JOHANNESBURG — South Africa, Africa’s most industrialized economy and a nation of 57 million people, will to go into a nationwide lockdown for 21 days starting Thursday to try to contain the spread of the new coronavirus, the president said Monday.
South African President Cyril Ramaphosa announced the measures in response to the increase of COVID-19 cases to 402. South Africa will be the third country in Africa to close down all but essential economic activity, after Rwanda and Tunisia.
South Africa’s coronavirus cases jumped by 47% on Monday from the day before with 128 new cases, increasing worries of exponential growth and making it the country with the most cases in Africa, taking over from Egypt.
More than half of South Africa’s total cases are in Gauteng province, which includes Johannesburg, the country’s largest city with 5.7 million people, and the capital, Pretoria, with 2.4 million, according to figures released by the Health Ministry.
South Africa has not registered a known death from COVID-19, the disease caused by the new virus. Officials have said the majority of people infected were travelers from Europe and other countries, although the number of cases that are locally transmitted is rising. South Africa’s crowded working class residential areas and packed commuter trains and minivan taxis are expected to contribute to the spread of COVID-19.
Ramaphosa said the lockdown would be enforced by police and the military starting at midnight Thursday. Military convoys have already deployed across Johannesburg.
“We need to urgently and dramatically escalate our response,” Ramaphosa said in an address to the nation.
“The next few days are crucial. Without decisive action the number of people infected will rapidly increase,” he said. “This is extremely dangerous for a population like ours, which has a a large number of people with suppressed immunity because of HIV and TB, and high levels of poverty and malnutrition.”
All South Africans will be required to stay home except for those working in essential services, including healthcare providers, workers in the security industry and those involved in the production and distribution of food, power and medical products, the president said.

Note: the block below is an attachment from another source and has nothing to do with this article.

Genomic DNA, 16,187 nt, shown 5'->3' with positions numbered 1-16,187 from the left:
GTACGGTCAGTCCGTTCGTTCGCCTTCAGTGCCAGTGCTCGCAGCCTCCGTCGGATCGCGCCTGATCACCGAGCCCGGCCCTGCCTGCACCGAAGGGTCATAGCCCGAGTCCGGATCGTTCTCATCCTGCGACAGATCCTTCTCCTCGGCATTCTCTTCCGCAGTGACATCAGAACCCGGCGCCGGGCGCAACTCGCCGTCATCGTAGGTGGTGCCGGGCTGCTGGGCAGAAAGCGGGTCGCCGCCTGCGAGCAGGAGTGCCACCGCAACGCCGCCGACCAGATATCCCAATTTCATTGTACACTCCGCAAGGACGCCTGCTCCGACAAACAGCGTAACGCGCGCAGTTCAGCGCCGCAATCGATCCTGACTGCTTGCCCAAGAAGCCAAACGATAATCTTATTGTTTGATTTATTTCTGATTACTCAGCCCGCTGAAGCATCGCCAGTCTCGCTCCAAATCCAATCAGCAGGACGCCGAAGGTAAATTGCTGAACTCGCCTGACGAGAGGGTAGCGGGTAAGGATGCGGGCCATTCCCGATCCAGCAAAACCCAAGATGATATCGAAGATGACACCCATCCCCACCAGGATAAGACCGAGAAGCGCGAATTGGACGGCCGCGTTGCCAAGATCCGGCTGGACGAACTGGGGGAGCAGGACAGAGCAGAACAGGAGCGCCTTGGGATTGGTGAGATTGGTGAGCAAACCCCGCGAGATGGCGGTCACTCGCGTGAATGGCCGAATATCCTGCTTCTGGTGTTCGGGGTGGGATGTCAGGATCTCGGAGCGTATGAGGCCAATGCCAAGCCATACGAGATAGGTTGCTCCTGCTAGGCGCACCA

Individuals will only be allowed to leave home “under strictly controlled circumstances” to access goods such as medical supplies and food, he said. Banks, supermarkets and gas stations will be allowed to continue operations.
“This nationwide lockdown is necessary to fundamentally disrupt the chain of transmission across society,” Ramaphosa said.
South Africa has overtaken Egypt, which has 327 cases, to become the African country with the highest number of cases.
South Africa’s economy is already in recession, and the lockdown is expected to add further damage. Ramaphosa announced economic aid will be offered to the poorest South Africans and small businesses.
Some of the country’s bank have announced three-month loan payment holidays for small businesses and students.
Nobel Peace Prize winner Desmond Tutu quickly endorsed the sweeping restrictions.
“It is time to maximize our efforts to prevent COVID-19 from rampaging through our poorer communities, many of which are overcrowded and without decent sanitation,” Tutu said in a statement issued by his foundation. “Our people don’t have the money to stockpile food, or buy face masks and sanitizers. … It is time for South Africans to reach across the inequity which divides us.”
South Africa’s strict measures highlight the quickening pace of the spread of the coronavirus across Africa. At least 43 of the continent’s 54 countries have reported cases.
Africa’s 1.3 billion people may be hard-hit by COVID-19 as health experts warn of the spread in large cities with unsanitary conditions. Several African countries have weak health systems that will struggle to cope with the volume of sick people, according to health officials.
The island nation of Madagascar on Monday ordered lockdowns of its two largest cities, the capital of Antananarivo with 1.6 million people, and Toamasina with more than 300,000.
Zimbabwe and Nigeria reported their first virus-related deaths. Nigeria, which has a population of 100 million people, has 36 cases. Zimbabwe, with 16 million people, has two cases. Both countries are considered at risk because of the state of their public health services.
AP journalists Farai Mutsaka in Harare, Zimbabwe and Sam Olukoya in Lagos, Nigeria, contibuted to this report.